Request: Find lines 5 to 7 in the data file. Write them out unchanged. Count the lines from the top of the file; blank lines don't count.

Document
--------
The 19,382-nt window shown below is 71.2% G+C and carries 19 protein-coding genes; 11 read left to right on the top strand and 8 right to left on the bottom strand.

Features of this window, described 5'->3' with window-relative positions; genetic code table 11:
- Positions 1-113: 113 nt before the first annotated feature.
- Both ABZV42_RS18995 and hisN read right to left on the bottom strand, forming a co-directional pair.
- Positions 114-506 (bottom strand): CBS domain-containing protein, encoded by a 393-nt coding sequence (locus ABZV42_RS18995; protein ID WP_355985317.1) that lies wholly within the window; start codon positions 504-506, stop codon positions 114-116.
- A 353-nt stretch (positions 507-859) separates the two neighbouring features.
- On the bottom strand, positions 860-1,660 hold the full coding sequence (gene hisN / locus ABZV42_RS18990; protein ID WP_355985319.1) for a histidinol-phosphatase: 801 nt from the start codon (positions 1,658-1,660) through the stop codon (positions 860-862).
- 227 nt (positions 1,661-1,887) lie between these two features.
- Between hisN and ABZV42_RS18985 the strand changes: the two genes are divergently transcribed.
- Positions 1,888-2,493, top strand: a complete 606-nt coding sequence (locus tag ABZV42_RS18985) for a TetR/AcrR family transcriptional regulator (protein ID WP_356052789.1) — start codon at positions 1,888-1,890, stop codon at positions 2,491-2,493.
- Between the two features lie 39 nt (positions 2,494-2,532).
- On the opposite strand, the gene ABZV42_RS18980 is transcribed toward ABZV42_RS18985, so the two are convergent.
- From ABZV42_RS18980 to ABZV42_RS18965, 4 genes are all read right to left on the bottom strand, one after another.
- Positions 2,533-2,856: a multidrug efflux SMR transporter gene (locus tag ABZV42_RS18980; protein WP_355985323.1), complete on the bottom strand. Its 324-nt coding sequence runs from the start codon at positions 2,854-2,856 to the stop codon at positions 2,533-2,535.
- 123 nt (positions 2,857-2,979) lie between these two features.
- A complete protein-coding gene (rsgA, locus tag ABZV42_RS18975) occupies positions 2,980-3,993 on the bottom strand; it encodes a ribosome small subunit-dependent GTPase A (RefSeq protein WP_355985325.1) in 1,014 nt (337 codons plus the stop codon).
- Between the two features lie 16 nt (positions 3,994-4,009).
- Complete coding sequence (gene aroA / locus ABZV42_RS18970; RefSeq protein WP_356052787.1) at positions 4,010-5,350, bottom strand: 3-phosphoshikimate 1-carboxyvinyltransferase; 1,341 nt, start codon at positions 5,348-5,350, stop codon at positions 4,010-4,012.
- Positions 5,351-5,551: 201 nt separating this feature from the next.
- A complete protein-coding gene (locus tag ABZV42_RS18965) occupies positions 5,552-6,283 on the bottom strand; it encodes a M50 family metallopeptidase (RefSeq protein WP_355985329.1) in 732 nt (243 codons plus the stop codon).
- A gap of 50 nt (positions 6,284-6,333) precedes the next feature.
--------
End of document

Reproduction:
- Positions 114-506 (bottom strand): CBS domain-containing protein, encoded by a 393-nt coding sequence (locus ABZV42_RS18995; protein ID WP_355985317.1) that lies wholly within the window; start codon positions 504-506, stop codon positions 114-116.
- A 353-nt stretch (positions 507-859) separates the two neighbouring features.
- On the bottom strand, positions 860-1,660 hold the full coding sequence (gene hisN / locus ABZV42_RS18990; protein ID WP_355985319.1) for a histidinol-phosphatase: 801 nt from the start codon (positions 1,658-1,660) through the stop codon (positions 860-862).